Depth, distance reduce impact of California quake

Published on NewsOK Modified: March 10, 2014 at 4:02 pm •  Published: March 10, 2014
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EUREKA, Calif. (AP) — One of the largest earthquakes to hit California in decades rattled the state's northern coast, but its depth and distance from shore reduced the impact on land, where there were no reports of injuries or damage, scientists and authorities said on Monday.

The magnitude-6.8 quake struck at 10:18 p.m. PDT Sunday and was centered 50 miles west of Eureka and about 10 miles beneath the Pacific seabed, according to the U.S. Geological Survey. It was initially reported as a magnitude-6.9, but later downgraded.

By late Monday morning, it had already produced 20 aftershocks of magnitude-3.5 or larger, and more were expected over the coming days, said Keith Knudsen, deputy director of the USGS's Earthquake Science Center in Menlo Park, Calif.

Knudsen said there was also a 5 to 10 percent chance of a larger quake in the area in the next week.

Sunday's quake was felt widely across the region, but both fire and sheriff's officials in Humboldt County said they had no reports of any damage or injuries. Humboldt County includes most of the populated areas closest to the epicenter.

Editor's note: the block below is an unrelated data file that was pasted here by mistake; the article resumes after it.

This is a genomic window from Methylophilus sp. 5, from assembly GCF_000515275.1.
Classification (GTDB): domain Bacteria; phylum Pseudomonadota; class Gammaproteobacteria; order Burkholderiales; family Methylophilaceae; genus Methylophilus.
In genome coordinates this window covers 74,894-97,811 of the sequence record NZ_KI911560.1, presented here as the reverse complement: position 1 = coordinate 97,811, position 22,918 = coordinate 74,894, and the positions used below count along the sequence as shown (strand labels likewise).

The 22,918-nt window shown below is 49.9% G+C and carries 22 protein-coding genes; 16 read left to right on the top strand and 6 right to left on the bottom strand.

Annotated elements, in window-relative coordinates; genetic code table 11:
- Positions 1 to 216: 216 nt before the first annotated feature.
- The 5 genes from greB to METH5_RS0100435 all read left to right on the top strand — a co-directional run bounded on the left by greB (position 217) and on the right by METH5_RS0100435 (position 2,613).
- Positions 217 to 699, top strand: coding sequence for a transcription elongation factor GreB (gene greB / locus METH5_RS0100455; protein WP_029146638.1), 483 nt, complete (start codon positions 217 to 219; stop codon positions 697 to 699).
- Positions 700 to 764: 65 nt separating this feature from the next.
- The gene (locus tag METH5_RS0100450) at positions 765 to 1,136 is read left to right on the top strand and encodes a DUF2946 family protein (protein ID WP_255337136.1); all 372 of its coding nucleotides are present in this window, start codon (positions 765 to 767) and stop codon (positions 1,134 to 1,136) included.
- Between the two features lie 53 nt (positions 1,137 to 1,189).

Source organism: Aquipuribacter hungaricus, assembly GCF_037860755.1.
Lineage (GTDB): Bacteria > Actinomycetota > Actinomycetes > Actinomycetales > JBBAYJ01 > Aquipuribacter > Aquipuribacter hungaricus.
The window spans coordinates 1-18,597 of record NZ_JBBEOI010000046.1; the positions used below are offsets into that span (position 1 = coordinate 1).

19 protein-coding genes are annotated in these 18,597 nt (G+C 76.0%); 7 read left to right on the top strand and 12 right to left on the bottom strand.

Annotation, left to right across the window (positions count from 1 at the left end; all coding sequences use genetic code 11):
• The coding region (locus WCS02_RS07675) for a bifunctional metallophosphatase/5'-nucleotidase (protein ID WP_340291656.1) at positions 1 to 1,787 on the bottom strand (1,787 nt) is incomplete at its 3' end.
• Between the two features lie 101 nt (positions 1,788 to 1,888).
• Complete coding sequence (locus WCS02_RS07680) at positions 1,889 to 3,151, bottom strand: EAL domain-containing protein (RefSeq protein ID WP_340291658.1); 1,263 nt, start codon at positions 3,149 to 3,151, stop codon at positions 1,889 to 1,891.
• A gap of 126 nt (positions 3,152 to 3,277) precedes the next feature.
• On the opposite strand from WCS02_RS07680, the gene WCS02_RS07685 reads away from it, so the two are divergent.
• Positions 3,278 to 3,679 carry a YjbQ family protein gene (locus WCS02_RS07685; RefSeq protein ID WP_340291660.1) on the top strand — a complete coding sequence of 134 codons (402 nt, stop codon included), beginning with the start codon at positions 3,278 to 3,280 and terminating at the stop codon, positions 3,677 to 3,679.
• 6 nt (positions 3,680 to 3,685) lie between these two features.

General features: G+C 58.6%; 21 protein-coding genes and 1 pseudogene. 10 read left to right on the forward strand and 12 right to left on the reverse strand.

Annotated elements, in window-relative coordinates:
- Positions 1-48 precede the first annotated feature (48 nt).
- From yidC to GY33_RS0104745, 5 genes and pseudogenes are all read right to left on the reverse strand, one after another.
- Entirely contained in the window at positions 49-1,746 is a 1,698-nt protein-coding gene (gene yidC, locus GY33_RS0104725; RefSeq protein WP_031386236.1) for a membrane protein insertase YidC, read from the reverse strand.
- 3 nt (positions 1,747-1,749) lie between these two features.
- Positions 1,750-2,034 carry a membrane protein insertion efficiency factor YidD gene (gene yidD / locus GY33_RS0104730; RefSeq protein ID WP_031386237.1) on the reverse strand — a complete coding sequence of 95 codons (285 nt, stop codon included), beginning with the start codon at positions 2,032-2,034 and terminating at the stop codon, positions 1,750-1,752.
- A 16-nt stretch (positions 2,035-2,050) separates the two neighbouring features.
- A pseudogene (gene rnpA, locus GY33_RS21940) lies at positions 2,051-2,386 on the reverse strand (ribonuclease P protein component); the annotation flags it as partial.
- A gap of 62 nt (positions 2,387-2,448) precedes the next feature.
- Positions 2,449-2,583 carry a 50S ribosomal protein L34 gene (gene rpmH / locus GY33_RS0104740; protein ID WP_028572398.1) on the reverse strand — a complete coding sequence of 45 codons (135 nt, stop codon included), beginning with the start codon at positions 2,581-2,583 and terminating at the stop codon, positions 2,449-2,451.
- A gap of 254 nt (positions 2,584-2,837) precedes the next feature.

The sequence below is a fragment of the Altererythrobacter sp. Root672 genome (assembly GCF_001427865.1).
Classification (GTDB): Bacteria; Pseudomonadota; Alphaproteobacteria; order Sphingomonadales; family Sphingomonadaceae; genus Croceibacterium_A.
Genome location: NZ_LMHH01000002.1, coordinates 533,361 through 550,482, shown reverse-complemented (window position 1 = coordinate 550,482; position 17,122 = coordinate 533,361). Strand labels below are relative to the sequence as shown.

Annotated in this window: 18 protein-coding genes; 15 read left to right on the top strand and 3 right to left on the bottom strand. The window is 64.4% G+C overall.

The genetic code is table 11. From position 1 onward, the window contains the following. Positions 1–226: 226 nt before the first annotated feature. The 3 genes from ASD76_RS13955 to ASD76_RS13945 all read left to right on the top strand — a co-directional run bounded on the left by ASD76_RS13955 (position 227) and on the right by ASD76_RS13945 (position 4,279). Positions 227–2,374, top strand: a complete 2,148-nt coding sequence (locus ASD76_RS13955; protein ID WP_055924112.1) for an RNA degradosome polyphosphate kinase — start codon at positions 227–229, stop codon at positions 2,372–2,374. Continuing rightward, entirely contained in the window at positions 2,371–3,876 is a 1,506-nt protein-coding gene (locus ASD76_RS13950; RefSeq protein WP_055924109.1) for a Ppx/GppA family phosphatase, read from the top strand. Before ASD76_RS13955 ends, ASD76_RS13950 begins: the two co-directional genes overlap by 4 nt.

"Everybody felt it region-wide to the point that there was concern for damage," said Humboldt County Sheriff's Lt. Steve Knight. But other than triggering some home alarms, the county escaped unharmed, he said. "We're very grateful."

There was no tsunami danger for the region as well, according to the National Tsunami Warning Center.

More than 3,000 people reported on the USGS website that they felt the quake within hours of it striking, including some across the border in Oregon.

"It was a big bump and then it rolled for about 30 seconds," said Diana Harralson, 64, who lives in an apartment in Rio Dell, about 55 miles southeast of the earthquake's epicenter. "It was a real good shaker."

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